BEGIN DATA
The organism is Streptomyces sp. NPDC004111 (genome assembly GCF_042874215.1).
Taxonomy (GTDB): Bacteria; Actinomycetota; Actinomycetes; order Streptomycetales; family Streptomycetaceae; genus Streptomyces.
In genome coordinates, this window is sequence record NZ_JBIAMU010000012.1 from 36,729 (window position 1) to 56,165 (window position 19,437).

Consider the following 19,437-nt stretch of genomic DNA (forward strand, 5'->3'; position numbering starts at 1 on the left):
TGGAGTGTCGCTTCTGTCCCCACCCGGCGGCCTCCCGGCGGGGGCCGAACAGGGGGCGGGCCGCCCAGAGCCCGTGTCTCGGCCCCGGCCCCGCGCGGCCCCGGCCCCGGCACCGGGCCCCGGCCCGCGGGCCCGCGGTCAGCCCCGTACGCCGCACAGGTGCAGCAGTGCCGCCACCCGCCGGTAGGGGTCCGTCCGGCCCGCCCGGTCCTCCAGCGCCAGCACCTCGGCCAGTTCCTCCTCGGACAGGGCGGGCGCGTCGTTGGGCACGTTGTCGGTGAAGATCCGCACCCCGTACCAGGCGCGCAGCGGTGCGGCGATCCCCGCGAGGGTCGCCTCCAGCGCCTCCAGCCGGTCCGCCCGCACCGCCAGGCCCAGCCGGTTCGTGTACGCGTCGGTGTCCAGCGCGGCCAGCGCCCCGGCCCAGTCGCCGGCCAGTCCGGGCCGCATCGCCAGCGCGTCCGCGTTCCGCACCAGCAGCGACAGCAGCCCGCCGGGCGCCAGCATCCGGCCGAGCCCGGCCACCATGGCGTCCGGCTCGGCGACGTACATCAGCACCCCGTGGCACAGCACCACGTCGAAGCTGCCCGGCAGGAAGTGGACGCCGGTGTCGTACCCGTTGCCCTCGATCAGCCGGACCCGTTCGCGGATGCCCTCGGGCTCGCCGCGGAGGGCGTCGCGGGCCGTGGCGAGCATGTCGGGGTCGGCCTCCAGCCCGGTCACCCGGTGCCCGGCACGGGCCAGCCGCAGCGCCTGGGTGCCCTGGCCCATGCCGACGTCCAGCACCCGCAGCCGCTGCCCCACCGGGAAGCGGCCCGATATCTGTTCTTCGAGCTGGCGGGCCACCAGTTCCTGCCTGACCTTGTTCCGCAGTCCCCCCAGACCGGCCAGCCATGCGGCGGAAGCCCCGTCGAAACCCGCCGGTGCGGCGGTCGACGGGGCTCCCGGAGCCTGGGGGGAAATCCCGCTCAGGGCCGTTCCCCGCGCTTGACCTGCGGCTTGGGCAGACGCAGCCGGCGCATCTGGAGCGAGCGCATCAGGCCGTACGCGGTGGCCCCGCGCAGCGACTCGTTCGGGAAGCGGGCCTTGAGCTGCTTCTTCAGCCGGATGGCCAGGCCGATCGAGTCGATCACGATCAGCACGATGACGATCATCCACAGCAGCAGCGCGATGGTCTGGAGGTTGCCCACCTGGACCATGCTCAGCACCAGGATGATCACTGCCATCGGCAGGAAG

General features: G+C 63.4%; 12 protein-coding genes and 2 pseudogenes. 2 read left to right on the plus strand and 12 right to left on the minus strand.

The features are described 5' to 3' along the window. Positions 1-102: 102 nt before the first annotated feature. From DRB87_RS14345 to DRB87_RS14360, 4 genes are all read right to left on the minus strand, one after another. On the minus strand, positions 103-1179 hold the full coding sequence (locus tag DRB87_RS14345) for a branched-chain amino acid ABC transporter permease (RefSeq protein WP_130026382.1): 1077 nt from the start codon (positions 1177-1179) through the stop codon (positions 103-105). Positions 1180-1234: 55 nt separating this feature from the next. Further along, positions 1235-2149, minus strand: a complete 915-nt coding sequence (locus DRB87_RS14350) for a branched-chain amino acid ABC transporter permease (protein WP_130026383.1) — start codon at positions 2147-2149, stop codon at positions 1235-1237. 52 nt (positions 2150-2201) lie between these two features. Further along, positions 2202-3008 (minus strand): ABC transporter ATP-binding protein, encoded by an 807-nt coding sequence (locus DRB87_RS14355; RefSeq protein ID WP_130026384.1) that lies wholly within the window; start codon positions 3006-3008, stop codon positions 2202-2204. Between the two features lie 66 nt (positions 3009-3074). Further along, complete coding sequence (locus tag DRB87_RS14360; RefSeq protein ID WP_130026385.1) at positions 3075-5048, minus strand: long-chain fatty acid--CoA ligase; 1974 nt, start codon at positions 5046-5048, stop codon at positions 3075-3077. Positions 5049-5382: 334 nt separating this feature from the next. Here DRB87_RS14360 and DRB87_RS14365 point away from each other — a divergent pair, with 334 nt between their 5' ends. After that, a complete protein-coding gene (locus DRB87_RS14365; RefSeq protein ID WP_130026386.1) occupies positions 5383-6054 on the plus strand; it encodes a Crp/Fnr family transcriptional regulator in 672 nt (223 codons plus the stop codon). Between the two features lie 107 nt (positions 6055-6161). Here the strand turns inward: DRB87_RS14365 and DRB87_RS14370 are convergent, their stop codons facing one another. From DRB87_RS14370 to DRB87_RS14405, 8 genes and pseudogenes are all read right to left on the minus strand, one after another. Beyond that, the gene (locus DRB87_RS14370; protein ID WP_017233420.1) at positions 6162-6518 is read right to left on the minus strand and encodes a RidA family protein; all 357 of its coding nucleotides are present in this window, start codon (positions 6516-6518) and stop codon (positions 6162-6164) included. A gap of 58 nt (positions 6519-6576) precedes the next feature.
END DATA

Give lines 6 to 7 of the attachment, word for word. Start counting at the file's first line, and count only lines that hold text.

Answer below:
General features: G+C 63.4%; 12 protein-coding genes and 2 pseudogenes. 2 read left to right on the plus strand and 12 right to left on the minus strand.

The features are described 5' to 3' along the window. Positions 1-102: 102 nt before the first annotated feature. From DRB87_RS14345 to DRB87_RS14360, 4 genes are all read right to left on the minus strand, one after another. On the minus strand, positions 103-1179 hold the full coding sequence (locus tag DRB87_RS14345) for a branched-chain amino acid ABC transporter permease (RefSeq protein WP_130026382.1): 1077 nt from the start codon (positions 1177-1179) through the stop codon (positions 103-105). Positions 1180-1234: 55 nt separating this feature from the next. Further along, positions 1235-2149, minus strand: a complete 915-nt coding sequence (locus DRB87_RS14350) for a branched-chain amino acid ABC transporter permease (protein WP_130026383.1) — start codon at positions 2147-2149, stop codon at positions 1235-1237. 52 nt (positions 2150-2201) lie between these two features. Further along, positions 2202-3008 (minus strand): ABC transporter ATP-binding protein, encoded by an 807-nt coding sequence (locus DRB87_RS14355; RefSeq protein ID WP_130026384.1) that lies wholly within the window; start codon positions 3006-3008, stop codon positions 2202-2204. Between the two features lie 66 nt (positions 3009-3074). Further along, complete coding sequence (locus tag DRB87_RS14360; RefSeq protein ID WP_130026385.1) at positions 3075-5048, minus strand: long-chain fatty acid--CoA ligase; 1974 nt, start codon at positions 5046-5048, stop codon at positions 3075-3077. Positions 5049-5382: 334 nt separating this feature from the next. Here DRB87_RS14360 and DRB87_RS14365 point away from each other — a divergent pair, with 334 nt between their 5' ends. After that, a complete protein-coding gene (locus DRB87_RS14365; RefSeq protein ID WP_130026386.1) occupies positions 5383-6054 on the plus strand; it encodes a Crp/Fnr family transcriptional regulator in 672 nt (223 codons plus the stop codon). Between the two features lie 107 nt (positions 6055-6161). Here the strand turns inward: DRB87_RS14365 and DRB87_RS14370 are convergent, their stop codons facing one another. From DRB87_RS14370 to DRB87_RS14405, 8 genes and pseudogenes are all read right to left on the minus strand, one after another. Beyond that, the gene (locus DRB87_RS14370; protein ID WP_017233420.1) at positions 6162-6518 is read right to left on the minus strand and encodes a RidA family protein; all 357 of its coding nucleotides are present in this window, start codon (positions 6516-6518) and stop codon (positions 6162-6164) included. A gap of 58 nt (positions 6519-6576) precedes the next feature.